My husband is doing a project at work where he finds people who are making a difference and tells their story through video. It is a really wonderful initiative as it is so important to highlight efforts within a community that otherwise might go unnoticed. I have become a bit of a resource to him as he continues to build out this project because as a blogger, I have connections to many local people who are doing awesome things and being influential. But brainstorming with Dan about who should be featured and why has left me considering what makes someone worthy of being noticed in this way.
The thing is, in order to be noticed, you have to do the things that are noticeable.
Yesterday I shared a coffee with someone from the church that Dan and I have just decided to start attending full time. He wanted to make me feel welcome and included in our new church while ensuring that I found a place to use my gifts and talents. He knew I would want to be included in the life of the church and made it a priority to show me that they would value me being a part of it.
As I admitted that it is hard to know how much time I would have to give, what with being needed so much at home, he said something very poignant to me. “Most people don’t realize or value this,” he told me, “but your first church is your home. You are a minister to your family.” This wasn’t a new concept for me. In fact, it is one I have meditated on quite a bit in the past. But it is so wonderful to hear my role in my home being valued by others.
You see, it takes doing something that is noticeable to be noticed. What doesn’t get noticed often is the diligent work many of us do in the background. No one is going to bring a camera crew to my house to shoot a one-minute spot about how I am making our community better by trying to raise smart, strong, kind boys or my determination to strengthen our community by strengthening my marriage. Those things don’t translate well to a video meant to go viral. I’m just a mom. I’m just a wife.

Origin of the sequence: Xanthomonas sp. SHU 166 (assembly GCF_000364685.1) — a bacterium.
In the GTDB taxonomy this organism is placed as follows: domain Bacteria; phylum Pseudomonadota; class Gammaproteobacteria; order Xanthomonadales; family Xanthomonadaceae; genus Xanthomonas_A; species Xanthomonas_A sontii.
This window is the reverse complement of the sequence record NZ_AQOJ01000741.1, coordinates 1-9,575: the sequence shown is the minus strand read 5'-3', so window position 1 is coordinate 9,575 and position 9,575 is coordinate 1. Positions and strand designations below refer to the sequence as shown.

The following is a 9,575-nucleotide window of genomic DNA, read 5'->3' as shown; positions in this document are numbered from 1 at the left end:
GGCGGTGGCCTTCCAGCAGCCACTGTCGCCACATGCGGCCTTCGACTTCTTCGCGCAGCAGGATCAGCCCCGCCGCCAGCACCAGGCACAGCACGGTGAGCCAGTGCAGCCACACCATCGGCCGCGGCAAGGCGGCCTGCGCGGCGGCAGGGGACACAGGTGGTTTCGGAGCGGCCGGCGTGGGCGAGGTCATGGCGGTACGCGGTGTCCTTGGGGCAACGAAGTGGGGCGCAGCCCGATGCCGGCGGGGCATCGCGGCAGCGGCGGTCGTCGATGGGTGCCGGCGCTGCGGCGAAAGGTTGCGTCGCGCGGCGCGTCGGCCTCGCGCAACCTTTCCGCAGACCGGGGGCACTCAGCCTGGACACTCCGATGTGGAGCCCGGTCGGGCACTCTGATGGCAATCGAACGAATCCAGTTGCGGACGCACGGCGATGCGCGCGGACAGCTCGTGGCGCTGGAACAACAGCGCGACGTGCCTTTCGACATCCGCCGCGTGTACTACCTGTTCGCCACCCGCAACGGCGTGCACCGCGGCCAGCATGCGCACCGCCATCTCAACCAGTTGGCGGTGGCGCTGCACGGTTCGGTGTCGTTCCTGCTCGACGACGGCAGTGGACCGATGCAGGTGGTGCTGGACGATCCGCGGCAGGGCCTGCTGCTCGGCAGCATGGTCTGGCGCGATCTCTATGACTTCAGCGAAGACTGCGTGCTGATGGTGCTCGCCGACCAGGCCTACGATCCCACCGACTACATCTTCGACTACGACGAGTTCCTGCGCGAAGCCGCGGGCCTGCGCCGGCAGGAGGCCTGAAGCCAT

This is true for the majority of people in our community, doing the hard daily work full of care and compassion that is just as unnoticeable but certainly not unworthy; The quiet work in the background that strengthens and encourages others to be amazing; The loving actions that help take pressure off our healthcare and eldercare systems.
I admit that I’ve been feeling less-than anything special over the last little while. I’ve felt as if my role here was under-valued and I’ve counted dreams that have slipped away. It is so easy to feel undervalued when the work you do is unnoticeable.
But there is value in the unnoticeable. There is power in the strength it takes to sacrifice. There are long term results in all the hugs and kisses and family dinners with meals made from scratch.
And the thing is just this: Every time we do these tasks that feel so very unnoticeable, we are actually showing those in our lives how much we notice them. These jobs that don’t come with paycheques or prestige are the very roles that highlight the value in others who need it oh-so-much.
That is just the very nature of love, isn’t it? Letting go of our own need to be noticed to shine the light on someone else. And this being-in-a-family thing works best when it is full of light and love.